Many of the ideas I talk about in this article are available today, just not all in the same place. Over the coming years I think we’ll see most of these become standard expected features in every Business Application. Just like we expect modern User Centered Design, tomorrow we will expect intelligent algorithms supporting us behind the scenes in everything we do.

Very High Level Diagram of the Main Components of an Intelligent Business Application

Some Quick Ideas

With Machine Learning and AI algorithms there could be many small improvements made to Business Applications, there could be major changes in the way things work, all the way up to automating many of the processes that we currently perform manually. Often small improvements can make a huge difference to the lives of current users and are the easiest to implement, so I don’t want to ignore these possibilities on the way to pursuing larger more ambitious longer term goals. Perhaps these AI applications aren’t as exciting as self-driving cars or real time speech translation, but they will make a huge difference to business productivity and lead to large cost savings to millions of companies. They will provide real business benefit with better accuracy, better productivity and automated business processes that lead to real cost savings and real revenue boosts.

Better Defaulting of Fields

Currently fields tend to be defaulted based on configuration screens configured by administrators. These might change based on an object like a customer or customer group, but tend to be fairly static. An algorithm could watch what a user (or all the users at a company) tend to use and make much more intelligent defaults. These could be based on various contexts of other fields, time/date, current promotions, even news feed items. If defaults are provided more intelligently, then it will save users huge time in data entry.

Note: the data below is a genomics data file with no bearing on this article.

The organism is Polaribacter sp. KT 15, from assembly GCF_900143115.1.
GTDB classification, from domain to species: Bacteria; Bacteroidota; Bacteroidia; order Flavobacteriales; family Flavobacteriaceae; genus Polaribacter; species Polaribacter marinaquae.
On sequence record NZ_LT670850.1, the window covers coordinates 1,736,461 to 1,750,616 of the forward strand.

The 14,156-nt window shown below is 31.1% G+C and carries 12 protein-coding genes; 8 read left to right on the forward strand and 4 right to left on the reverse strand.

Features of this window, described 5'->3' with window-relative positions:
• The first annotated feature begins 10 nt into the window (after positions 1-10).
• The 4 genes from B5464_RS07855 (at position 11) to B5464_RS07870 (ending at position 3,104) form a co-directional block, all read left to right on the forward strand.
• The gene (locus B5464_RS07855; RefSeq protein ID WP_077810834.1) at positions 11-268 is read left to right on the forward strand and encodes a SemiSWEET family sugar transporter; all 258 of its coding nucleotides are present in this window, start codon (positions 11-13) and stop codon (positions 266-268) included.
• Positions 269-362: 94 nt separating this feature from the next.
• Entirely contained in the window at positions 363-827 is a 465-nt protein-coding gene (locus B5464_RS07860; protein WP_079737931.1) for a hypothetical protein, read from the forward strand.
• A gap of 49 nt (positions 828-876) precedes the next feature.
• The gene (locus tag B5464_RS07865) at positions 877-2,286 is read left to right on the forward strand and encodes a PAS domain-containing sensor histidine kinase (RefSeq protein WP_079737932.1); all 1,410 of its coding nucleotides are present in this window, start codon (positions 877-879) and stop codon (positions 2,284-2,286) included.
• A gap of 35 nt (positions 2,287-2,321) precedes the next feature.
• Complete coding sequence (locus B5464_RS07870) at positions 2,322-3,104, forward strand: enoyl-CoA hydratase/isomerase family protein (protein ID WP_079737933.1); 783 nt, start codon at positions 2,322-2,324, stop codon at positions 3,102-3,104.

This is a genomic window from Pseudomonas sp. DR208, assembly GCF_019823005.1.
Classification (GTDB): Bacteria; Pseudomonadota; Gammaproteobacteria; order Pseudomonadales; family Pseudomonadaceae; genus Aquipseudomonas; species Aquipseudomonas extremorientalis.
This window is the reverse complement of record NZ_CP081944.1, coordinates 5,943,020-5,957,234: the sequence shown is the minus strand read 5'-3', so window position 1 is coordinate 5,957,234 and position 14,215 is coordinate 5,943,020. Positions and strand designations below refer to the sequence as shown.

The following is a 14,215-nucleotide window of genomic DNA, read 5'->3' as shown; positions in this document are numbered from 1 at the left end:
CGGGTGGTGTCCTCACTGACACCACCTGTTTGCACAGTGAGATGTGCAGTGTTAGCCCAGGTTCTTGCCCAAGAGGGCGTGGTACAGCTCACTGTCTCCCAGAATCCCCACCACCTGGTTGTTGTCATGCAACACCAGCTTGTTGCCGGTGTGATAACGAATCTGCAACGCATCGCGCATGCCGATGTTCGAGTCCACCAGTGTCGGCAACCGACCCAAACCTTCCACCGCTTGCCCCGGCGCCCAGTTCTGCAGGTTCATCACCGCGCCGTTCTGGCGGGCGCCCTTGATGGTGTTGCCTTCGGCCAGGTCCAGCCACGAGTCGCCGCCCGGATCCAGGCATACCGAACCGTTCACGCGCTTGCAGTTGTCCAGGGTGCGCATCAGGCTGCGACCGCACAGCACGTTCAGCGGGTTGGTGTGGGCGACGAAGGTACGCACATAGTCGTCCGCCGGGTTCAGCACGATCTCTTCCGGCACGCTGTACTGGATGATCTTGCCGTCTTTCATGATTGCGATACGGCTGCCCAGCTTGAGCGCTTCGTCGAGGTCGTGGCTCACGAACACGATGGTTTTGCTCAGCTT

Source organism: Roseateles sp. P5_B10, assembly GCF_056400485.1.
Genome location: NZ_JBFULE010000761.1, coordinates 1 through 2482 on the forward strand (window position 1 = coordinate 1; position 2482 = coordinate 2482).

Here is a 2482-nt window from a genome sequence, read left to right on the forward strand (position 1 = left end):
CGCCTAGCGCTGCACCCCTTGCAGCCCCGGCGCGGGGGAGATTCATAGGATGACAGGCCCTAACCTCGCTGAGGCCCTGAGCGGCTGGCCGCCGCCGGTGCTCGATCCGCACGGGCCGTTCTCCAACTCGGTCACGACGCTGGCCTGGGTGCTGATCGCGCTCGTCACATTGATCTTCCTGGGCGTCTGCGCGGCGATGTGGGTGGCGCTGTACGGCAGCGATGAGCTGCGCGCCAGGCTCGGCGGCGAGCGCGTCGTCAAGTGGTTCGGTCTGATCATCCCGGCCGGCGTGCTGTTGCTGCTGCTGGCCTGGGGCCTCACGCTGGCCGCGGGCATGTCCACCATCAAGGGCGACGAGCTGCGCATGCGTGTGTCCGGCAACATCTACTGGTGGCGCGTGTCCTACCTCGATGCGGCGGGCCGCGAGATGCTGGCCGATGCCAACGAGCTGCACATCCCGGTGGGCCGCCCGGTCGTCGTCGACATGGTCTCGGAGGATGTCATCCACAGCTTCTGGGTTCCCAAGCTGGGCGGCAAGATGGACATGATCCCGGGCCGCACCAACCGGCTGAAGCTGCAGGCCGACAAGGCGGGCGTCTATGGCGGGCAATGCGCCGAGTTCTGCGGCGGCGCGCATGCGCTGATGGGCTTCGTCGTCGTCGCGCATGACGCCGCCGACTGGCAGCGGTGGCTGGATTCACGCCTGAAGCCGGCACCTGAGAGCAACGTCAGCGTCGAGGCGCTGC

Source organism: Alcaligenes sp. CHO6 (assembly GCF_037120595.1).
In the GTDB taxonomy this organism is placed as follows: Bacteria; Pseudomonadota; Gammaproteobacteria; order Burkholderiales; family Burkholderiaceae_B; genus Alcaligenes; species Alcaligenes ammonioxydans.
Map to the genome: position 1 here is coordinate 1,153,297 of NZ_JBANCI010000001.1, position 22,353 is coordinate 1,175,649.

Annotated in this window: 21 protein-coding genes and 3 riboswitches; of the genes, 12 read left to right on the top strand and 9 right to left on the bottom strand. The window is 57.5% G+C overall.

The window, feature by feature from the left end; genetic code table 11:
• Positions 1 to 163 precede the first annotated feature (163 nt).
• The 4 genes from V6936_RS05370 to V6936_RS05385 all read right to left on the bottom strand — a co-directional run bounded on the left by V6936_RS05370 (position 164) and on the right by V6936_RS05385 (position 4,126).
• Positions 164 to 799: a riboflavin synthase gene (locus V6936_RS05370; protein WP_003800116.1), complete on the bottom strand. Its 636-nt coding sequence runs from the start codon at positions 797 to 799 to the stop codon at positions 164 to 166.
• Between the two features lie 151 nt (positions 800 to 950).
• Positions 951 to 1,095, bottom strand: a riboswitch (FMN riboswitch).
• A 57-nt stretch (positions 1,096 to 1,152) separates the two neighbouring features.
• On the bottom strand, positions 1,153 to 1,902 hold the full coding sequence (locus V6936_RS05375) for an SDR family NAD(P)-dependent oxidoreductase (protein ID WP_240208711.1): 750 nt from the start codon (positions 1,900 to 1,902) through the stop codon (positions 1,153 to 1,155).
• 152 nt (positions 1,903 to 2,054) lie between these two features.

Better Auto-Suggestions

Currently auto-suggestions on fields tend to be based on a combination of previous values entered and performing a “Google-like” search on what has been typed so far. Like defaulting this could be greatly improved by adding more sophisticated algorithms to improve the suggestions. The real Google search already does this, but most “Google-like” searches integrated into Business Apps do not. Like defaulting, having auto-suggestions give better more intelligent recommendations will greatly improve productivity. Like Google Search uses all your previous searches, trending topics, social media feeds and many other sources, so could your Business Application.

Fraud Detection

Credit card companies already use AI to scan people’s credit card purchasing patterns as well as the patterns of people using stolen credit cards to flag when they think a credit card has been stolen or compromised. Similarly Business Applications can monitor various company procedures and expenses to detect theft (perhaps strangeness in Inventory Adjustments) or unusual payments. Here there could be regulatory restrictions on what data could be used, for instance HR data is probably protected from being incorporated in this sort of analysis. Currently theft and fraud is a huge cost to businesses and AI could help reduce it. Sometimes just knowing that tools like this are being used can act as a major deterrent.

Purchasing

Algorithms could be used to better detect when items are needed to reduce inventory levels. Further the algorithms can continuously search vendor prices looking for deals and consider whether its worth buying now at a cheaper price and incurring the inventory expense or waiting. When you regularly purchase thousands or more items, a dynamic algorithm keeping on track of things can really help.